Glacier National Park: Bowman Lake to Kintla Lake
Epic, glacial-era geology and rugged mountain views from the Continental Divide are the highlights of this 4- or 5-day point-to-point in Glacier National Park's northwest corner.
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Bowman and Kintla Lakes are located at the northwest corner of Glacier National Park, and this horseshoe-shaped point-to-point connects them with an epic 39-mile trail over Brown and Boulder passes with an overnight stop in the stunning glacial cirque, Hole-in-the-Wall.
The first day follows Bowman Lake’s flat shoreline and day two climbs 2,200 feet, touching the Continental Divide before settling into a hanging valley. Day three climbs another 1,100 feet to Boulder Pass and the route’s high point at mile 17. Camp in the boulder-strewn valley there, or descend a headwall on a scenic, switchbacking trail—look for the Agassiz Glacier—toward Upper Kintla Lake.
The westbound stretch of trail comes within 1.5 miles of the Canadian border and connects Upper Kintla and Kintla lakes as it skirts several burn areas below the Boundary Mountains and Starvation Ridge.
Reaching Kintla Lake, however, isn’t the end of the journey: it’s 20 road miles between trail-end and Bowman Lake, so plan ahead and arrange a shuttle either within your own group, or with locals before your trip (commercial outfitters aren’t permitted to travel to Kintla, so plan to be creative about your ride).
-Mapped by Charlie Williams
- Distance: 56.5
Location: 48.8286432, -114.2018187
Parking for the Bowman Trailhead is along the main campground road next to the self registration bulletin board. Follow the trail through lodgepole pines toward the lake, turn left on the road, and then bear right onto the trail. You’ll pass the ranger cabin and a sign announcing the Upper Bowman Campground.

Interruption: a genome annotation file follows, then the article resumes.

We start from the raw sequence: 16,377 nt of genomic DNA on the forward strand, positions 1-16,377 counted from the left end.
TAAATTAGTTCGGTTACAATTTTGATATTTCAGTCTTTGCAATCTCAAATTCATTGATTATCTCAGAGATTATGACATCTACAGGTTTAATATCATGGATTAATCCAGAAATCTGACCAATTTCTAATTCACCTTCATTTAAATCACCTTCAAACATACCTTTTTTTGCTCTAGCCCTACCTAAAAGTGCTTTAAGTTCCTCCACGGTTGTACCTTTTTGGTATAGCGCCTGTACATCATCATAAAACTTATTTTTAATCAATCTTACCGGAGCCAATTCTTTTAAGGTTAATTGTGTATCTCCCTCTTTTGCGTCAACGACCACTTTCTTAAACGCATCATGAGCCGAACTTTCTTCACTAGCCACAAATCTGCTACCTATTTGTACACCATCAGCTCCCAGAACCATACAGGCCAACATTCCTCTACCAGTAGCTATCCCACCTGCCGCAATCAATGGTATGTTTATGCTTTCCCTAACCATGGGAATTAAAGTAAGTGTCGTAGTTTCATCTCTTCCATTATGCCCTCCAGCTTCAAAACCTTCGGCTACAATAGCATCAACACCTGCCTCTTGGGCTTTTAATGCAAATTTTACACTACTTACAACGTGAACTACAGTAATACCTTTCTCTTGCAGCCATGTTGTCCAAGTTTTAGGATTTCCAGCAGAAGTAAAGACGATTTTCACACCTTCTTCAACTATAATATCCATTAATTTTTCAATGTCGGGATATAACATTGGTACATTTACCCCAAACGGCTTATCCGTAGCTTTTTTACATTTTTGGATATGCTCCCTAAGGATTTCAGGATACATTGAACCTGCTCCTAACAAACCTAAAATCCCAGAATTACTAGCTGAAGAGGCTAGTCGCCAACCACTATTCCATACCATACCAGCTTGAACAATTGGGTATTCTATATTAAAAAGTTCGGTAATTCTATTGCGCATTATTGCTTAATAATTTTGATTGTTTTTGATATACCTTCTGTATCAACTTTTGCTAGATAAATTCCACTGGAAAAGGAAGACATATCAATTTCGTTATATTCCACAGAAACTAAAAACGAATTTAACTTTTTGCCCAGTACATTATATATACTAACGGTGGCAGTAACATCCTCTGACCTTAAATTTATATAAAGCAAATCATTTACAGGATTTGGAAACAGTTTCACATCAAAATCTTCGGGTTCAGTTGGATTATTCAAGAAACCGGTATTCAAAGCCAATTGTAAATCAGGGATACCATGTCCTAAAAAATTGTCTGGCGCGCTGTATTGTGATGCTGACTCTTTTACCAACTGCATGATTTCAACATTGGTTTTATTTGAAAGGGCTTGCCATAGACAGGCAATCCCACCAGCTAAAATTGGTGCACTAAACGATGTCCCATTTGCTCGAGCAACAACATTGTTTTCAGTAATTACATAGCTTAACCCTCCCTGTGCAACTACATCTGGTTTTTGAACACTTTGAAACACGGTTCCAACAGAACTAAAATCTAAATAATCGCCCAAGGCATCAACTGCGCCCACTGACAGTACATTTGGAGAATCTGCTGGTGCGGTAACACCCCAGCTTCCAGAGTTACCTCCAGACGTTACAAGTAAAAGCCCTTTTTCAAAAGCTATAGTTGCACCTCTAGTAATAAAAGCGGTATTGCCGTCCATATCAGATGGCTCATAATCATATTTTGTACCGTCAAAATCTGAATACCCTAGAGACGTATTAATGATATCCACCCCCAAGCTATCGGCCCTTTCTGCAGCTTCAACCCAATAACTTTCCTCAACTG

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Stay to the right at this junction with the Numa Ridge Trail. The thick montane forest on the lake’s north side is dominated by Douglas fir, but the brushy trail can be slick with black mud.
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Near mile 3.2 the trail comes within a few feet of the lakeshore and there’s a small gravel beach perfect for a quick break and a view. From this point, the trail is closer to the water; the open understory allows for more regular views of the water.
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Nearing the north end of Bowman Lake is the campground spur trail. The two southernmost sites have the best views and a cooking area fire pit, but the others are very secluded. Watch for eagle activity in the area.
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Cross a stream. Though low and easy to cross in late summer, spring runoff can make this (and the crossings of Pocket Creek, 3 miles ahead) much more difficult.
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The trail crosses 3 Pocket Creek branches just north of their convergence with Bowman Creek. The first and last are less significant than the middle one where there is a bridge under construction. From this point, the climb intensifies toward Brown Pass.
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The Brown Pass Campground is another option for nights one or two.
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Though Brown Pass is 6,255 feet above sea level and on the Continental Divide, the climbing continues on the Boulder Pass Trail as the route turns west. Look east for a view of Hawksbill and an alternate eastern approach toward Boulder Pass.
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As the trail swings north it cuts into the side of the cliffs of the Helena Formation. Although wide and safe, this short stretch of trail may challenge hikers fearful of heights. Up ahead, you’ll pass over the lip of Hole-in-the-Wal before the trail splits.
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Bear left @ Y-junction for a 1-mile round-trip to Hole-in-the-Wall’s popular campground. The short side-trip to the base of the glacial cirque is a worthwhile detour for lunch or camping. From Hole-in-the-Wall, return to this point and turn left, heading north.